• Mark White

Seattle COVID Mural Art To The Rescue


Tiger, Cactus & Bird covering Rudy's Barbershop in the old section of Seattle's Ballard neighborhood.

When the city first shut down, businesses shuttered in darkness. Lights went out, but everything by day looked normal. Vestibules quickly became shelters for the homeless. Once reality hit in the form of broken windows and break-ins, businesses covered their facades with plywood. Seattle looked like it was preparing for a hurricane, or had become the new Detroit of the last decade.


Then overnight the artists were called in. In virtually every neighborhood with shuttered businesses, murals now proliferate. Artists were hired by businesses and neighborhood associations to turn plywood into color, despair into whimsy and hope, the drab into art.


I've take a brief break from my walkabouts and am traveling by car throughout the city to capture this eclectic art. It's a brief moment that these murals will exist. As we ease out of our Shelter at Home mandates, the plywood will come down.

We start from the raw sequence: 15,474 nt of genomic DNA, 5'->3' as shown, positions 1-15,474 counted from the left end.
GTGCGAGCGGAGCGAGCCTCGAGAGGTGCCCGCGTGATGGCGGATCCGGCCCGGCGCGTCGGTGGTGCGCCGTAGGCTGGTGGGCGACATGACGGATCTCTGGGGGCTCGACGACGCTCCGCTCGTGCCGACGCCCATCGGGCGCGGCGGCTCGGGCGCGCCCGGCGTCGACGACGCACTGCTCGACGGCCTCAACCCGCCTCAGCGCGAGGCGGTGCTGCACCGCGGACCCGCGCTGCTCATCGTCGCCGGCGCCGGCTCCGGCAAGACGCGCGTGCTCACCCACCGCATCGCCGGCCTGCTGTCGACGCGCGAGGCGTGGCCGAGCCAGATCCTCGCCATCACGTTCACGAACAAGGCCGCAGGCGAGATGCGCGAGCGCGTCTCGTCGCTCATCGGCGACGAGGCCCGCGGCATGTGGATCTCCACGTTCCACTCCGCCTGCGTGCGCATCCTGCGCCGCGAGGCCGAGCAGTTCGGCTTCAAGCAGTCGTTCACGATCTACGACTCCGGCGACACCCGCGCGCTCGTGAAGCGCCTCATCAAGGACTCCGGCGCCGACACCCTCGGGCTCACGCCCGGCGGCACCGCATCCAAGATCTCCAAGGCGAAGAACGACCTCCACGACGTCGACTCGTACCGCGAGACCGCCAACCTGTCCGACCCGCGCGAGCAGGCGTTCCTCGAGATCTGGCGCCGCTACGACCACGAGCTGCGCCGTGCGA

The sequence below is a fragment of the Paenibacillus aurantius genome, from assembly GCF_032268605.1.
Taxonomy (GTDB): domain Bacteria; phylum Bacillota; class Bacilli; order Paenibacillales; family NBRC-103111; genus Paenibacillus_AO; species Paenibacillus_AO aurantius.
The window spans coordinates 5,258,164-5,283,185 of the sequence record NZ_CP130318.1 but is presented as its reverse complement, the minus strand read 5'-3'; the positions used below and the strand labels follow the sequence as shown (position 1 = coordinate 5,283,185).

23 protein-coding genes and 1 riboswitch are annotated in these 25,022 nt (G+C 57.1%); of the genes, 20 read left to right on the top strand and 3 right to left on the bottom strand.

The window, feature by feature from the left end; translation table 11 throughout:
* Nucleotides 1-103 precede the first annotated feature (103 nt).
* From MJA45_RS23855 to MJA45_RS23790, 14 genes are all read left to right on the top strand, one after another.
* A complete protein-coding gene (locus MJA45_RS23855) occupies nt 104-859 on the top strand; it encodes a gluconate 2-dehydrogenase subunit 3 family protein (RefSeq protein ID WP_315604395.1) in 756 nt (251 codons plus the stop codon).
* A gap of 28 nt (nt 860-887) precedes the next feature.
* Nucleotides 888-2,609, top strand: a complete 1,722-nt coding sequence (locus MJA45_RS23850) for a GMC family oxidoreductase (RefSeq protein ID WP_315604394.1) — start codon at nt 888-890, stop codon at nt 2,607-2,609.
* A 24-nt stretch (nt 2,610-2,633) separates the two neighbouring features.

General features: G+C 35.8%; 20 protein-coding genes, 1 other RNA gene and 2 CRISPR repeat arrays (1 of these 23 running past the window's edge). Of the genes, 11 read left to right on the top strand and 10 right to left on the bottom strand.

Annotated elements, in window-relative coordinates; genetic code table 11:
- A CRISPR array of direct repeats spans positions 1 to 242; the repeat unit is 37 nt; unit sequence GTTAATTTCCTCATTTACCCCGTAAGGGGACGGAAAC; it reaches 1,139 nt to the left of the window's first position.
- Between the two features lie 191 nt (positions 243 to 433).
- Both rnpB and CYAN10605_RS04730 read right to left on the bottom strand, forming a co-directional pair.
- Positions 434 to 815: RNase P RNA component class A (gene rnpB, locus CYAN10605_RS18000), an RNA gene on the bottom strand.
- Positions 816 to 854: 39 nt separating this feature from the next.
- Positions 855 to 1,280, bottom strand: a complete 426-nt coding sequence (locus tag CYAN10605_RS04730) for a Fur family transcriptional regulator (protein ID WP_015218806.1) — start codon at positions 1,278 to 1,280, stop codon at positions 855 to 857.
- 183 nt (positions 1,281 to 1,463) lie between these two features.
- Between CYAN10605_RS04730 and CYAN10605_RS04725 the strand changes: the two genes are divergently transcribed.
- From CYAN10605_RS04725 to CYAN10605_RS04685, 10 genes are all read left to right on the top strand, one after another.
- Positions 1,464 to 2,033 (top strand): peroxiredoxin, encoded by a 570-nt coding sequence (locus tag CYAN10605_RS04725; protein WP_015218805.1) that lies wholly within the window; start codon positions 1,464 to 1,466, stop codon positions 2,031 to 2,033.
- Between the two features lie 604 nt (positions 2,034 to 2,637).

In the meantime, I've created an Seattle COVID Murals album where I'll continue to add to the collection as I come across new art. So far I've gotten murals from Pioneer Square, White Center, Columbia City, SoDo, Financial District, Belltown, Ballard and the University District. Tomorrow I'll be heading to the Central District, Beacon Hill and Rainier Valley.


In the meantime, here are my three favorite captures so far:





1. PIONEER SQUARE'S DRIFTWOOD BUILDING / ARTIST: Jonathan Wakuda Fischer of Wakuda Studio


Wakuda's Japanese woodblock style fits perfectly into this iconic Pioneer Square building. His work is still in progress in this photo, but his addition to the building facade feels organic in a way that most others do not.





2. SODO'S BUILT BY CIVILIZATION STUDIO / Installer: Daniel Michael Viox


SoDo Mural: Health is a Human Right

It doesn't get more simple or more iconic than white block print against a black background with an equally simple and iconic quote by this country's first African American elected to the U.S. Congress. A Martin Luther King quote would have been overused and too obvious. This mural gets high marks for reaching back into our history to help us remember both a basic message and a great messenger.





3. BALLARD NEIGHBORHOOD LUCCA STOREFRONT / ARTIST: @dozfy


@Pozfy's Lucca mural as backdrop to our current state.

I don't want to say much about this image except for two things. @Dozfy's style perfectly matches the style of Lucca. If you've shopped at Lucca, you know what I'm referring to. And second, this family is excruciating for me to look at.


Check out the rest of my Seattle Covid Mural images.


© 2016-2020 MARK WHITE  |  mark@mjwhitephotos.com I 206.409.1247

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